$TEXMFfor it, and you need to substitute the tree you decided on. The basic idea is to imitate the directory structure in your existing tree(s). Here are some examples of where various sorts of files should go:
.sty, .cls or .fd: $TEXMF/tex/<format>/<package>/ .mf: $TEXMF/fonts/source/<supplier>/<font>/ .tfm: $TEXMF/fonts/tfm/<supplier>/<font>/ .vf: $TEXMF/fonts/vf/<supplier>/<font>/ .afm: $TEXMF/fonts/afm/<supplier>/<font>/ .pfb: $TEXMF/fonts/type1/<supplier>/<font>/ .ttf: $TEXMF/fonts/truetype/<supplier>/<font>/ .otf: $TEXMF/fonts/opentype/<supplier>/<font>/ .pool, .fmt, .base or .mem: $TEXMF/web2cand for modern systems (those distributed in 2005 or later, using TDS v1.1 layouts):
.map: $TEXMF/fonts/map/<syntax>/<bundle>/ .enc: $TEXMF/fonts/enc/<syntax>/<bundle>/(Map and encoding files went to directories under $TEXMF/dvips/, in earlier distributions.) In the lists above <format> identifies the format the macros are designed for — it can be things such as
generic(i.e., any format),
context(or several less common formats). For fonts, <font> refers to the font family (such as
cmfor Knuth’s Computer Modern,
timesfor Adobe’s Times Roman). The supplier is usually obvious — the supplier “public” is commonly used for free fonts. The <syntax> (for
.encfiles) is a categorisation based on the way the files are written; candidates are names of programs such as dvips or pdftex. “Straight” (La)TeX input can take other forms than the
.fdlisted above, too (apart from the ‘obvious’
.tex). Examples are (the obvious)
.lfdfor babel language definitions,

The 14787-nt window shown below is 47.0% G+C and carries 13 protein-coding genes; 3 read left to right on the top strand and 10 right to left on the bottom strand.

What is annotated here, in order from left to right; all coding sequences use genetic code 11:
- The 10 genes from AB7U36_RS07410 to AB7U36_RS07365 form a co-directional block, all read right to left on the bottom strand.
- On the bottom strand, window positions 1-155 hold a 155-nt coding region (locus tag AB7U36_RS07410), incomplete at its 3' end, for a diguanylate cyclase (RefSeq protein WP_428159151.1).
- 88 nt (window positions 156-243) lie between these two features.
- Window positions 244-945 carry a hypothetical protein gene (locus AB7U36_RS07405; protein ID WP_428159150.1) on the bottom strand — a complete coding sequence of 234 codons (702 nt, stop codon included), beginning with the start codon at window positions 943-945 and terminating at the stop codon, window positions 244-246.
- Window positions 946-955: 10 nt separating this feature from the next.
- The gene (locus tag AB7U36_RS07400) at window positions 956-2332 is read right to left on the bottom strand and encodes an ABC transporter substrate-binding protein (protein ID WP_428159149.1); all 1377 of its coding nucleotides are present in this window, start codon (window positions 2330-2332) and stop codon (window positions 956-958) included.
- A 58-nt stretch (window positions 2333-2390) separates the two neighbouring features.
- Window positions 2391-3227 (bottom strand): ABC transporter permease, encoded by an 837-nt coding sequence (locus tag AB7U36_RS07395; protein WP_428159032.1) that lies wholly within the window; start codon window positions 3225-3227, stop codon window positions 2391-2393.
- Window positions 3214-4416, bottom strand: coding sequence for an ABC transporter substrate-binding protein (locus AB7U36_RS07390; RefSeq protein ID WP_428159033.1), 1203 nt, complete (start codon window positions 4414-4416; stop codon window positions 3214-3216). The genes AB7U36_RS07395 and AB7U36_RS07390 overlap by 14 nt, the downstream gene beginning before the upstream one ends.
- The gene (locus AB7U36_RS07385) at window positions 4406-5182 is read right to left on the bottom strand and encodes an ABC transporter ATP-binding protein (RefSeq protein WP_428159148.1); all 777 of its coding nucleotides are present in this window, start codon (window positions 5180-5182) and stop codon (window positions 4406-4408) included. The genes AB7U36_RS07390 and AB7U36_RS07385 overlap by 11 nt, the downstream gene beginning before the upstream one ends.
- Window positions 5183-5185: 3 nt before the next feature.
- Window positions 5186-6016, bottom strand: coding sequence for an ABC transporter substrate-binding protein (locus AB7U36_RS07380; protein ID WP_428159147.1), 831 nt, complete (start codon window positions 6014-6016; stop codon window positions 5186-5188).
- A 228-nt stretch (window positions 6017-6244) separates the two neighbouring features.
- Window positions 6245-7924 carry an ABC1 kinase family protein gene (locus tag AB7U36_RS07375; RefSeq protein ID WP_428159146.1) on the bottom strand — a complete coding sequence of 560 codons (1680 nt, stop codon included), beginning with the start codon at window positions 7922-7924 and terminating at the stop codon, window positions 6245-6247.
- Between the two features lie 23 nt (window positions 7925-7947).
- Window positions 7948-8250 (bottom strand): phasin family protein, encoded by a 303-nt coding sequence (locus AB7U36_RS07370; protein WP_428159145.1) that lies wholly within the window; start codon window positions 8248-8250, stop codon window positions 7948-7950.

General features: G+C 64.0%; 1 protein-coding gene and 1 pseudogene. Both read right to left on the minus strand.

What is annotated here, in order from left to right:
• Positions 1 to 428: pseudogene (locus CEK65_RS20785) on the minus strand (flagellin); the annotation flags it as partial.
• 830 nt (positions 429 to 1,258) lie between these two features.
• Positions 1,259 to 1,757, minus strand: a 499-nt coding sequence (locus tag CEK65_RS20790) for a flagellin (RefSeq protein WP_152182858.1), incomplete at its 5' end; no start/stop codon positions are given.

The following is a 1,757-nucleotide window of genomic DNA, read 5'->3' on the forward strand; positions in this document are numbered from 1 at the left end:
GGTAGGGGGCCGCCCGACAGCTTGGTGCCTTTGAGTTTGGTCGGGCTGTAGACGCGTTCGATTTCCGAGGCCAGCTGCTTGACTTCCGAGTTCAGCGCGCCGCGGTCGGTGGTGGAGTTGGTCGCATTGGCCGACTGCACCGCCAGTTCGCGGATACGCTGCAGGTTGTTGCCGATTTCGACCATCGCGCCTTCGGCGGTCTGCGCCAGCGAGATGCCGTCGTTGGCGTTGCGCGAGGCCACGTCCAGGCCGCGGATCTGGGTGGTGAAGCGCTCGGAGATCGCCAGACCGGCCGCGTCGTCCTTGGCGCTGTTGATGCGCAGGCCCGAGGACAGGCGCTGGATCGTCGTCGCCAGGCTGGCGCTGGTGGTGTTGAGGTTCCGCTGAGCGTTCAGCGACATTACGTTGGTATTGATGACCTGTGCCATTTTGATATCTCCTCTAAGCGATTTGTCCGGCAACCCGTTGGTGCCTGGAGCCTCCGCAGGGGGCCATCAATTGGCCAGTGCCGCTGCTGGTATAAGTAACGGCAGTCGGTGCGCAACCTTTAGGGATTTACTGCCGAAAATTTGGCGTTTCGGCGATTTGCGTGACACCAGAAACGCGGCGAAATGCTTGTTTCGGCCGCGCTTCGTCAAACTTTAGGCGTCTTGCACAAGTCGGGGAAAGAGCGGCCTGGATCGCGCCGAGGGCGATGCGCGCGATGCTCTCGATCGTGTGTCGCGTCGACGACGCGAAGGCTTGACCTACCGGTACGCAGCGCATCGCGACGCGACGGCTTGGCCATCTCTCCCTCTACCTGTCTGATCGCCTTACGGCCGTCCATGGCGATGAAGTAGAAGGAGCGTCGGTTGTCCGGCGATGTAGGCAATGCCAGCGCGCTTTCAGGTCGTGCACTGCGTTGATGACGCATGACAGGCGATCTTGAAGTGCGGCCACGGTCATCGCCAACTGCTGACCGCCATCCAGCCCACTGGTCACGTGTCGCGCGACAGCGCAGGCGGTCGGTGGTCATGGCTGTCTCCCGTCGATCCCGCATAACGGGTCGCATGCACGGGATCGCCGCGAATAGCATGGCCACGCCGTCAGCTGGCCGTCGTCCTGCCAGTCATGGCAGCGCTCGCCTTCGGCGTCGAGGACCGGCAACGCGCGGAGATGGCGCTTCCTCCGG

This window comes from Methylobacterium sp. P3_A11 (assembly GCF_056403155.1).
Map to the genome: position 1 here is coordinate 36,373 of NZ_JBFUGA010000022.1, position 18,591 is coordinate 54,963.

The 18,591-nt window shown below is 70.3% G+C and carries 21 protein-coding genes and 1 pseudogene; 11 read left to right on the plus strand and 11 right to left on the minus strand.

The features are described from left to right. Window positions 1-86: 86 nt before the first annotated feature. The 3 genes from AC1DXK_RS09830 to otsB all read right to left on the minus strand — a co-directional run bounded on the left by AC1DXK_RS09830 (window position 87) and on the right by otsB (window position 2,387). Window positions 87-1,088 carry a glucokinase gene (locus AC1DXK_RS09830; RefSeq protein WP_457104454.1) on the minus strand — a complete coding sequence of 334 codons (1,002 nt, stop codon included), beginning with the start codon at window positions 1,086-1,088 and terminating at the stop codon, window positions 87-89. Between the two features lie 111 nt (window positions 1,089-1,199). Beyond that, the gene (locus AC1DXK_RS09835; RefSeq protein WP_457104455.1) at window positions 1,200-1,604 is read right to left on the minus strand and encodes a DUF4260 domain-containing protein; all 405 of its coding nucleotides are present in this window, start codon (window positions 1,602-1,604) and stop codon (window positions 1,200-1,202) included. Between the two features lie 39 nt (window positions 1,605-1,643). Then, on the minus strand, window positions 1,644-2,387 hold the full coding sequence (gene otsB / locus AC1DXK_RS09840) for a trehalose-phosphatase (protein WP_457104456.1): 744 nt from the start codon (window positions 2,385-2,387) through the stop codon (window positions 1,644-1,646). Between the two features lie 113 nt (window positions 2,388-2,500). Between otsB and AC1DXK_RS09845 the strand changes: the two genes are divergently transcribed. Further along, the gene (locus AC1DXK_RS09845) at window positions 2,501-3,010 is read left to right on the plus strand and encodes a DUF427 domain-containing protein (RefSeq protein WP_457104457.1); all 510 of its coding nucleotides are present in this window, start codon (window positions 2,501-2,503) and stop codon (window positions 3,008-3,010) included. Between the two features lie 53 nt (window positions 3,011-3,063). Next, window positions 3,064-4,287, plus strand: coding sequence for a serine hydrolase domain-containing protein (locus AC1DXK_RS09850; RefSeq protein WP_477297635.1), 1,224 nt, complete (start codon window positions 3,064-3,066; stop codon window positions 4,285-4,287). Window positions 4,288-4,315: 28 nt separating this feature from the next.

.clofor package and class options,
.cfgfor configuration information,
.deffor variants (such as the types of devices graphics drives). The README of the package should tell you of any others, though sometimes that information is printed when the package’s comments are stripped. All of these files should live together with the main package files. Note that <font> may stand for a single font or an entire family: for example, files for all of Knuth’s Computer Modern fonts are to be found in
.../public/cm, with various prefixes as appropriate. The font “supplier” public is a sort of hold-all for “free fonts produced for use with (La)TeX”: as well as Knuth’s fonts, public’s directory holds fonts designed by others (originally, but no longer exclusively, in Metafont). Documentation for each package should all go, undifferentiated, into a directory on the doc/ subtree of the TDS. The layout of the subtree is slightly different: doc/latex hosts all LaTeX documentation directories, but more fundamental things are covered, e.g., by doc/etex or doc/xetex.
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This is FAQ version 3.26, released on 2013-02-25.